Eating Right: Getting to know tofu

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Tofu is available in a variety of textures and can be a good source of calcium |

While a relatively new food on this side of the Pacific, tofu has been a dietary staple in Asia for centuries. Made from boiled, curdled, and pressed soybean milk, “the cheese of Asia” first originated in China and then spread to places like Korea and Japan courtesy of Buddhist monks. While the wobbly blocks were once loathed by most Americans as health food gone wrong, the dislike for tofu has generally eroded as people warm up to the fact that it’s an inexpensive and versatile source of plant protein with other nutritional virtues.

Healthy tofu

For starters, studies have linked consumption of soy foods like tofu with health benefits, including lowering blood pressure, improving cholesterol numbers, and potentially lessening the risk of certain cancers like breast, ovarian, endometrial, gastric and prostate. “Plant compounds called isoflavones, as well as something specific about soy protein itself, are behind many of soy’s health-boosting powers,” says Virginia Messina, M.P.H., R.D., a plant-based nutrition expert.

Because the coagulants used during production are high in either magnesium (in nigari tofu) or calcium, Messina says that tofu supplies good amounts of these minerals. “Studies show that calcium absorption from tofu is comparable to that from cow’s milk,” she adds. A block of tofu also offers up a range of other essential minerals, including iron, phosphorus, manganese and selenium, not to mention alpha-linolenic acid, the essential omega-3 fatty acid. And since tofu is considered a complete protein, Messina says it has all the essential amino acids that we require for tasks such as building muscles.

There is a growing body of evidence that eating more plant protein including tofu at the expense of animal protein does a body good. Case in point: A 2017 British Journal of Nutrition study found that higher consumption of plant protein can be protective against diabetes, whereas a liberal intake of meat raises the risk.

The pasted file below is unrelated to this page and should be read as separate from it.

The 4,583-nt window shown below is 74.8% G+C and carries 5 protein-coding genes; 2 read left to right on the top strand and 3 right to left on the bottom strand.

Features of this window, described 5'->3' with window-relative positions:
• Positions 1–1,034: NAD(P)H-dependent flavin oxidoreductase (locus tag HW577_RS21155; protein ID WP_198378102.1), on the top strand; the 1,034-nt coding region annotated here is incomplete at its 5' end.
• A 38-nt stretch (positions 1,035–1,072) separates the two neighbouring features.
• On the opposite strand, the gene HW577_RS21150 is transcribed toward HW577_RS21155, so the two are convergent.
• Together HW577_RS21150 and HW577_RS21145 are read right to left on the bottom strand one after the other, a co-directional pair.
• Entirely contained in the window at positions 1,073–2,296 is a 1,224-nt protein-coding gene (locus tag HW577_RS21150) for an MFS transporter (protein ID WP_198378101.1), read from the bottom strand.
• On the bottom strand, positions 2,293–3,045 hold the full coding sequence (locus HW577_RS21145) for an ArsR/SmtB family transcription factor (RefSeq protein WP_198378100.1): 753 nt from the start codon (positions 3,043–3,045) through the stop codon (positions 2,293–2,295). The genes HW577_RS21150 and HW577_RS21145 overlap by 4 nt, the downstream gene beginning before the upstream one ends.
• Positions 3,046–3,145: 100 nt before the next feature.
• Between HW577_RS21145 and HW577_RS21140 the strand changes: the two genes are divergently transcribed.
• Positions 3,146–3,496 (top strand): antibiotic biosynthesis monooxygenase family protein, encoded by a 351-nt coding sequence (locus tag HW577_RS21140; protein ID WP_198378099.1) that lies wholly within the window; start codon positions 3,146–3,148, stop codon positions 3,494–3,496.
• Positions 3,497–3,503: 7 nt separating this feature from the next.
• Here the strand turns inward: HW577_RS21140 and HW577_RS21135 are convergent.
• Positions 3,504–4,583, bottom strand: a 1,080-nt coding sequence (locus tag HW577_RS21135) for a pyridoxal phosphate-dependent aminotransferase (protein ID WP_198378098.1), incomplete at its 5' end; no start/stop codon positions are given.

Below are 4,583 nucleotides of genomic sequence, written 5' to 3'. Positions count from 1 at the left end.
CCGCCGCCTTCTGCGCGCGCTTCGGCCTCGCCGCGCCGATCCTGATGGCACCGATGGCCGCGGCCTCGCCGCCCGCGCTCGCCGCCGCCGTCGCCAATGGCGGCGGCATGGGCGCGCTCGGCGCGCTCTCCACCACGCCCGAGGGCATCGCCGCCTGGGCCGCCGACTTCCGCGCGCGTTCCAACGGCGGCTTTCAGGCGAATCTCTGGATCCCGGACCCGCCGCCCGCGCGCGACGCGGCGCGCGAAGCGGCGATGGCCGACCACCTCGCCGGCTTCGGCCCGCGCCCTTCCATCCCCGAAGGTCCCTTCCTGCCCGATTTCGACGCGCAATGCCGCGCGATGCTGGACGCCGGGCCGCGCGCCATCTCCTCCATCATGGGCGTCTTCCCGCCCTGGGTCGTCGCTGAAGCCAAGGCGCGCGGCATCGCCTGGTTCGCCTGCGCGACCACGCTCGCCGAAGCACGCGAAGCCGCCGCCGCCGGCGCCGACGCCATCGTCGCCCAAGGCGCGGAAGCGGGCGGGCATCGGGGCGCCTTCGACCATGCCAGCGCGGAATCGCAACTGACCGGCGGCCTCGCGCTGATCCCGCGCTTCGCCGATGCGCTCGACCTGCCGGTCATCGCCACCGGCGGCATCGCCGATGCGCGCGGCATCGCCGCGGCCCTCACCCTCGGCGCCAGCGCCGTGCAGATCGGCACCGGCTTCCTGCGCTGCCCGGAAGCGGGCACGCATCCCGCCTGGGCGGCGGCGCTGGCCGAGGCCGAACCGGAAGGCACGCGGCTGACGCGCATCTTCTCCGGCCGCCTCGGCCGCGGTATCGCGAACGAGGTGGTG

Building blocks

Another perk of the bean curd is that it can find a home in many different recipes, from curries to smoothies, because of two distinctive features: First, it’s relatively bland on its own and doesn’t compete with other flavors in recipes; second, it’s also porous, which allows it to absorb surrounding flavors. While most genetically modified soy is used for livestock feed or in highly processed foods, if you want to be sure that you’re using non-GMO tofu look for brands that are certified organic.

Tofu is available in a variety of textures, each with a different purpose in the kitchen. Before use, a block of medium to extra-firm tofu should be pressed between dishtowels or paper towels to remove excess moisture and make it firmer, which enhances its ability to absorb flavors like marinades.

Matthew Kadey M.S., R.D., Environmental Nutrition Newsletter

RECIPE: Pesto Stuffed Tofu

Serves 2

1 package (15 oz) extra-firm tofu

Pinch salt

1/2 teaspoon chili powder

1/4 teaspoon black pepper

1 tablespoon vegetable oil

3 tablespoons prepared pesto

1. Line a cutting board with paper towels. Top with tofu and paper towel. Press gently to extract excess liquid. Slice tofu along its width into 2 slabs, then cut each slab in half. Season with salt, chili powder and black pepper.

2. Heat oil in a skillet over medium-high heat. Add tofu to pan and cook until golden and crispy, about 3 minutes. Turn and cook the other side for 3 minutes.

3. Spread pesto on two pieces of tofu and top with remaining tofu.

Nutrition Information Per Serving: 446 calories, 34 grams (g) fat, 5 g saturated fat, 7 g carbohydrate, 28 g protein, 2 g dietary fiber

Matthew Kadey M.S., R.D., Environmental Nutrition Newsletter

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